An interesting yet disappointing collection
By now, Edmund McMillen has become a staple in the indie game development community; between his role in the hit documentary Indie Game: The Movie and his half of the development for Super Meat Boy he now ranks among the indie greats such as Jonathan Blow, the developer of Braid. So now we have The Basement Collection, which is a motley crue of games previously created -- alongside varying partners -- by McMillen, that is also chock full of extras that may, depending how much you care about the development process of games, tickle you pink.
The content in the package is structured very simply: there are 7 “core” games in the package that are playable from the get-go, and then there is a plethora of unlockable content. The way that unlocking works in the game is that each of the 7 core games is tied to an unlockable item – with these either being a game, video footage, sketch books, etcetera. Alongside each game unlocking something completely different, they also unlock extras from within each game such as sketchbooks, audio Q&As, and even segments from Indie Game: The Movie that can be watched. This method of unlocking new content by beating each game isn't anything new, but I do have a few problems with it. For one, you have no clue what you are unlocking ahead of time. While you can see what will be unlocked for each individual game, the main unlockable items on the menu’s carousel simply appear as padlocks that indicate which game you must beat to unlock the item: but no indication is given to the nature of that item. I understand that they would like it to be a surprise, but similar to how you go for the upgrades you want in an unlockable tree in other games, I’d have preferred being able to go after the unlocks I wanted first rather than beating a hard game just to unlock a sketch book about a different game that I don’t give a damn about. This leads into my other problem with the unlocking-new-stuff-by-beating-old-stuff model which is that there is content that I will never see for varying reasons: I paid for the damn content, just let me see it! A great example of this is that there are two unlockable games in the package: one of these is A.V.G.M. which is unlocked by beating the game Coil; as for the other one, I have no clue what it is or which game I have to beat to unlock it. I guess I could go on Google and find out relatively quickly, but I shouldn't have to: that information should be available to me from the beginning and be provided by the game.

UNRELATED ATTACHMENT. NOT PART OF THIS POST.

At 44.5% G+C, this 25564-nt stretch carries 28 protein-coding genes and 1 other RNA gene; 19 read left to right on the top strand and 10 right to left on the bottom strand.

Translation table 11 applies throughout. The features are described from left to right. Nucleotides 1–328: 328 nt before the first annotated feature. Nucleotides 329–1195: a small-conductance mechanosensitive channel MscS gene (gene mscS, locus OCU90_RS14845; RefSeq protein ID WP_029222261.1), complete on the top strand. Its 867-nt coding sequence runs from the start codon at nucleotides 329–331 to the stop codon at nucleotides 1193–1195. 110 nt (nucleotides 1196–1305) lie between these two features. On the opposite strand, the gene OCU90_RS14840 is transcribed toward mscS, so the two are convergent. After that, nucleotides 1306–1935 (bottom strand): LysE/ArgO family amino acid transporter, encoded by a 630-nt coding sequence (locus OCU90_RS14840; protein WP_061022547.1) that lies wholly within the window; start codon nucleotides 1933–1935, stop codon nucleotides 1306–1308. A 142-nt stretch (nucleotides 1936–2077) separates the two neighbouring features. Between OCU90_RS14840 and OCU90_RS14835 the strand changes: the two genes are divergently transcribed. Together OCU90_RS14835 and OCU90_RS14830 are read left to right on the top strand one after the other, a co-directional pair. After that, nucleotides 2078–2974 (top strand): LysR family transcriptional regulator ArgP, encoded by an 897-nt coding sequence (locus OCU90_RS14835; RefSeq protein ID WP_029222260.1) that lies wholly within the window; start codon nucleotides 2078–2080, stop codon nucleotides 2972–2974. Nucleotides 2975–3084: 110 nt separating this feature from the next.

So unlocking the content is a pain in the ass – but to what degree of quality is the content? Well that depends on a very important factor: the nature of the content. We’ll start with the games because they are the meat of the collection. As I mentioned before, there are nine games in the collection: seven start unlocked and two are unlockable. Full disclosure: I have no experience or information about the ninth game in the collection as I never managed to unlock it. The games in the collection fall into three fairly distinct categories: platformers, story experiments, and other. There are two platformers in the group, called Meat Boy and Spewer. Meat Boy is a prototype that lead to Super Meat Boy, so as you'd expect, the game is less refined than its successor. The less refined quality of the game isn't considerably problematic, and Meat Boy isn't terrible to play, but some issues such as the lack of controller support (since it was a flash game) and imprecise controls differentiate it from its intense younger brother. The result of this is that Meat Boy serves more as fan service and an origin story for SMB rather than an expansion full of old levels to play through.